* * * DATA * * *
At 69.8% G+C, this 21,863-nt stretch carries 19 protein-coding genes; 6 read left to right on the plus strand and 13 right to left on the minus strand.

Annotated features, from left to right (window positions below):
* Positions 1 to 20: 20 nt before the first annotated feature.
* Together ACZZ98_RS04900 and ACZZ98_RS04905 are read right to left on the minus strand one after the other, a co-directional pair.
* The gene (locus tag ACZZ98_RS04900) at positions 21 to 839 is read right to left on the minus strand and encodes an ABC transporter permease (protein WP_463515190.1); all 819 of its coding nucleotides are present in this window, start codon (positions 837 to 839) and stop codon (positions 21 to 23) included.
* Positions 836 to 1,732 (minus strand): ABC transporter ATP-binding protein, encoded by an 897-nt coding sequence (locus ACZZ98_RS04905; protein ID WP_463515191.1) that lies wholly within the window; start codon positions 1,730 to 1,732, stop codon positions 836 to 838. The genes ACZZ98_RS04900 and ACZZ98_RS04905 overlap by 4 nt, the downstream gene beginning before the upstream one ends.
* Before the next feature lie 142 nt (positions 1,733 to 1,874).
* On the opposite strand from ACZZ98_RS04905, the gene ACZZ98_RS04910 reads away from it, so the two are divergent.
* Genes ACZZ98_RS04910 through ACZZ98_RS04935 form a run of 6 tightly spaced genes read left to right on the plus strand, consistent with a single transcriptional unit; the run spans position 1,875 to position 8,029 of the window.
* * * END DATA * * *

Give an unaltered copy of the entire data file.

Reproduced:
At 69.8% G+C, this 21,863-nt stretch carries 19 protein-coding genes; 6 read left to right on the plus strand and 13 right to left on the minus strand.

Annotated features, from left to right (window positions below):
* Positions 1 to 20: 20 nt before the first annotated feature.
* Together ACZZ98_RS04900 and ACZZ98_RS04905 are read right to left on the minus strand one after the other, a co-directional pair.
* The gene (locus tag ACZZ98_RS04900) at positions 21 to 839 is read right to left on the minus strand and encodes an ABC transporter permease (protein WP_463515190.1); all 819 of its coding nucleotides are present in this window, start codon (positions 837 to 839) and stop codon (positions 21 to 23) included.
* Positions 836 to 1,732 (minus strand): ABC transporter ATP-binding protein, encoded by an 897-nt coding sequence (locus ACZZ98_RS04905; protein ID WP_463515191.1) that lies wholly within the window; start codon positions 1,730 to 1,732, stop codon positions 836 to 838. The genes ACZZ98_RS04900 and ACZZ98_RS04905 overlap by 4 nt, the downstream gene beginning before the upstream one ends.
* Before the next feature lie 142 nt (positions 1,733 to 1,874).
* On the opposite strand from ACZZ98_RS04905, the gene ACZZ98_RS04910 reads away from it, so the two are divergent.
* Genes ACZZ98_RS04910 through ACZZ98_RS04935 form a run of 6 tightly spaced genes read left to right on the plus strand, consistent with a single transcriptional unit; the run spans position 1,875 to position 8,029 of the window.